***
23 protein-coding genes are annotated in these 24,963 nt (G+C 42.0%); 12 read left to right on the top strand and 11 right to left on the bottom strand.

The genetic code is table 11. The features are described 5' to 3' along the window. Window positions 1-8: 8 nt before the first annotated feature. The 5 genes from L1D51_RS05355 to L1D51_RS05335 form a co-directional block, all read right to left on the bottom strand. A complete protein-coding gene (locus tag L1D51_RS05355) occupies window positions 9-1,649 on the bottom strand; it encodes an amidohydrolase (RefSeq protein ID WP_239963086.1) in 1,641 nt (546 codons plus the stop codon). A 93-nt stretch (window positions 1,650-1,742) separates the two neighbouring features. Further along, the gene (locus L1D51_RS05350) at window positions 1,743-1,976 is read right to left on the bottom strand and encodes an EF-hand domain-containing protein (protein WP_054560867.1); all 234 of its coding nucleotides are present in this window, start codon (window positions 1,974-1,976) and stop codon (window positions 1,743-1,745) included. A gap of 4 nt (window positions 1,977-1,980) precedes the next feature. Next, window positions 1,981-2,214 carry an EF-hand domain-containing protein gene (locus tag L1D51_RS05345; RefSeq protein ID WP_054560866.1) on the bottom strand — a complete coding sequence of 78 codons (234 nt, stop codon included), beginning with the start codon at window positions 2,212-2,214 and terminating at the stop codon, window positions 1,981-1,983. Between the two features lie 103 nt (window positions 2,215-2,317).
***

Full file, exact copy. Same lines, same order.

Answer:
23 protein-coding genes are annotated in these 24,963 nt (G+C 42.0%); 12 read left to right on the top strand and 11 right to left on the bottom strand.

The genetic code is table 11. The features are described 5' to 3' along the window. Window positions 1-8: 8 nt before the first annotated feature. The 5 genes from L1D51_RS05355 to L1D51_RS05335 form a co-directional block, all read right to left on the bottom strand. A complete protein-coding gene (locus tag L1D51_RS05355) occupies window positions 9-1,649 on the bottom strand; it encodes an amidohydrolase (RefSeq protein ID WP_239963086.1) in 1,641 nt (546 codons plus the stop codon). A 93-nt stretch (window positions 1,650-1,742) separates the two neighbouring features. Further along, the gene (locus L1D51_RS05350) at window positions 1,743-1,976 is read right to left on the bottom strand and encodes an EF-hand domain-containing protein (protein WP_054560867.1); all 234 of its coding nucleotides are present in this window, start codon (window positions 1,974-1,976) and stop codon (window positions 1,743-1,745) included. A gap of 4 nt (window positions 1,977-1,980) precedes the next feature. Next, window positions 1,981-2,214 carry an EF-hand domain-containing protein gene (locus tag L1D51_RS05345; RefSeq protein ID WP_054560866.1) on the bottom strand — a complete coding sequence of 78 codons (234 nt, stop codon included), beginning with the start codon at window positions 2,212-2,214 and terminating at the stop codon, window positions 1,981-1,983. Between the two features lie 103 nt (window positions 2,215-2,317).